As mourners in Uganda on Friday laid to rest gay activist David Kato, bludgeoned to death on Wednesday in his home in Kampala, in Britian several members of Parliament were calling on their government to halt the imminent deportation of Brenda Namigadde, a 29-year-old lesbian activist who was supposed to be sent back to Uganda tonight.
Same-gender sexual contact is illegal in Uganda, with those convicted facing sentences of up to 14 years in prison. Some government officials have in the last year been pushing to make the laws regarding homosexuality in Uganda even harsher, including death sentences in some cases.
According to reports by the BBC, Namigadde, who fled Uganda for the United Kingdom in 2002, said she was beaten and victimized in her home country because of her sexual orientation. However, when she applied for asylum, British immigration officials denied her application, saying that “an immigration judge found on the evidence before him that Ms. Namigadde was not homosexual.”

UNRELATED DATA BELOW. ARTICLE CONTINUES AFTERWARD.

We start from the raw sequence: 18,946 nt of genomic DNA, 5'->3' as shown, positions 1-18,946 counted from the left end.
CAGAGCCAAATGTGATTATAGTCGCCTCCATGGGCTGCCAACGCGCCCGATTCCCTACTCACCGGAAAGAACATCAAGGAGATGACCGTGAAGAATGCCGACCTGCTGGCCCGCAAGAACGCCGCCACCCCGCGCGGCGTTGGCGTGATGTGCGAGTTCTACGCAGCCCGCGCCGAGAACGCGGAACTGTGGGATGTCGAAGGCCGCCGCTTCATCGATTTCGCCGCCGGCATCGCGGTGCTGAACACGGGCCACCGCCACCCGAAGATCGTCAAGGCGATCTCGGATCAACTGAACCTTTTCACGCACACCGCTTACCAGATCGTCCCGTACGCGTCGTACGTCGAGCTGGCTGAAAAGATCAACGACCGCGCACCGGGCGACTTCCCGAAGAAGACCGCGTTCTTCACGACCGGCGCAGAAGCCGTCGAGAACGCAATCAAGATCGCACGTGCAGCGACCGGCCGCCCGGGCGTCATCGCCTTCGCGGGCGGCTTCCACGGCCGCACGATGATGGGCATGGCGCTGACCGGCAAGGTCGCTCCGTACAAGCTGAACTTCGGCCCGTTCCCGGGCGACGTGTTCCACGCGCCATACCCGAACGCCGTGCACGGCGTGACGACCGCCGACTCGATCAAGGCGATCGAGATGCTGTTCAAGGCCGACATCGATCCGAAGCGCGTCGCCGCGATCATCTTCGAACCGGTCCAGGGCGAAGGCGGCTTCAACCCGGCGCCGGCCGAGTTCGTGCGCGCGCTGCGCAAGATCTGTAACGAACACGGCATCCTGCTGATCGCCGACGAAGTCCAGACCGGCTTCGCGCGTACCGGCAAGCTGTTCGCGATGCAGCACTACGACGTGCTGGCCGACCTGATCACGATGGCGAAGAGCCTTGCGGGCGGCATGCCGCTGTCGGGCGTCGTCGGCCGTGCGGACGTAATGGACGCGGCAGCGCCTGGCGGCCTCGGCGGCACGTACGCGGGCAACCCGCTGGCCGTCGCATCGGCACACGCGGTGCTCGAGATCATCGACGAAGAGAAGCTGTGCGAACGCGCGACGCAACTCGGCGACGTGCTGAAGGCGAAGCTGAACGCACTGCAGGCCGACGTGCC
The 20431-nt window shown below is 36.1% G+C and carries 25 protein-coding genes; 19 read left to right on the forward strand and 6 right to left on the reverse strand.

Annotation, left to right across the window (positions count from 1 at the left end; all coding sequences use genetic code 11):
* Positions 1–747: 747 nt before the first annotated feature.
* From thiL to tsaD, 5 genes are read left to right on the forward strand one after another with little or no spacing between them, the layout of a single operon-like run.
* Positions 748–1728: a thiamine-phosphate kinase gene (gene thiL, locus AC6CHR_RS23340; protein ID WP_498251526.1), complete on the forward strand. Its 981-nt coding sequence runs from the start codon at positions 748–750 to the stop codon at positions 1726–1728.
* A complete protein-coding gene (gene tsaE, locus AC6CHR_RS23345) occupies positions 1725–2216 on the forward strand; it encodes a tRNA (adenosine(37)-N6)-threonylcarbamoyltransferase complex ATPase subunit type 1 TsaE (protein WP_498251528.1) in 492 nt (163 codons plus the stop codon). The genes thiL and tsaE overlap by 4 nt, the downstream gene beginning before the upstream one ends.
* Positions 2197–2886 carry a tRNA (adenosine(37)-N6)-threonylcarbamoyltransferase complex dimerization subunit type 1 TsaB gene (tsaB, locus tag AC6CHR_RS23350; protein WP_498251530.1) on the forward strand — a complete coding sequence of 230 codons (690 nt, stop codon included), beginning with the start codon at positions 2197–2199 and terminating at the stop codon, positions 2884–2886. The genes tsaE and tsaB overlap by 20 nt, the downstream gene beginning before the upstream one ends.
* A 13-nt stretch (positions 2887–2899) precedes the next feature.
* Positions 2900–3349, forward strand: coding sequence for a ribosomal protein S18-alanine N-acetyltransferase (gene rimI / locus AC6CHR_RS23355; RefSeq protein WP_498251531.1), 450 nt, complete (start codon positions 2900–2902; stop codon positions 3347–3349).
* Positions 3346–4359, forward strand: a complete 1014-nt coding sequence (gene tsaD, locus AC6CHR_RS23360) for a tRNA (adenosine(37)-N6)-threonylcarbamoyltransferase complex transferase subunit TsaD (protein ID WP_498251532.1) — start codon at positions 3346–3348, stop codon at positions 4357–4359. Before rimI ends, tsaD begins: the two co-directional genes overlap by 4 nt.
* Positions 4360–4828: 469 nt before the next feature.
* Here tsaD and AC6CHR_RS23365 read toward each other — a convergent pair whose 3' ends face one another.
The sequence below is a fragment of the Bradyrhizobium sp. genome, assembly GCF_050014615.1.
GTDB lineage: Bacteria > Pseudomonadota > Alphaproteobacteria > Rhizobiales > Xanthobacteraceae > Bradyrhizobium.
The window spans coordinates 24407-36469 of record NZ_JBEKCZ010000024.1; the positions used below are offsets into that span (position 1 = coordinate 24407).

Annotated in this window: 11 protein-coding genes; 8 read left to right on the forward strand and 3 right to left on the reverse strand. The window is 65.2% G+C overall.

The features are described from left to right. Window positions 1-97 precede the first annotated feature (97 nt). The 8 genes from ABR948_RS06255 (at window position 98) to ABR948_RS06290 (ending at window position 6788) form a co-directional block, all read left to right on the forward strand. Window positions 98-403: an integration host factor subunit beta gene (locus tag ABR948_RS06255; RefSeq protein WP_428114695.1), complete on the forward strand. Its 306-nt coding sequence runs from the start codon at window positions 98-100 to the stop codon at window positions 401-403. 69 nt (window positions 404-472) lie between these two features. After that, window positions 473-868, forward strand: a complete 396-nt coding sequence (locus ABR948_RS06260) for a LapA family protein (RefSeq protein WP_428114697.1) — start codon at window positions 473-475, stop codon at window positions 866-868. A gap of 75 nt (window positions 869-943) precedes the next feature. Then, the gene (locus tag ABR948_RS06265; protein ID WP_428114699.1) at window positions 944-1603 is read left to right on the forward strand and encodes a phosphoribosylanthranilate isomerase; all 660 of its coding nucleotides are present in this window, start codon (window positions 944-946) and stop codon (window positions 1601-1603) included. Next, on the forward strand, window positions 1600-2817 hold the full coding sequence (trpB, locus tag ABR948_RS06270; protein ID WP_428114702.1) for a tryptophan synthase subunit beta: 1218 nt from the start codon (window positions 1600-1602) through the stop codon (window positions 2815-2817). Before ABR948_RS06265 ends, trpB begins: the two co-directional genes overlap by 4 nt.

Ugandan MP David Bahati, the main force behind the death-to-gays legislation there, has said that Namigadde must either “repent or reform” or she will be arrested on her return, according to reports in The Guardian.
Although Namigadde’s first appeal asking for an injunction to stop her deportation was denied, her lawyers continue to work to have the deportation stopped.
Among the MPs calling on immigration officials to halt Namigadde’s deportation is Andy Slaughter, MP for Hammersmith where Namigadde lived while in England. Slaughter said, “Whatever the circumstances surrounding Ms Namigadde’s presence in Britain, it is clear that she cannot be deported to Uganda at present. Both the public mood and the official stance towards homosexuals in Uganda are lethal at the moment — we should not be contemplating sending my constituents back to a society where she will be in grave danger of her life.”
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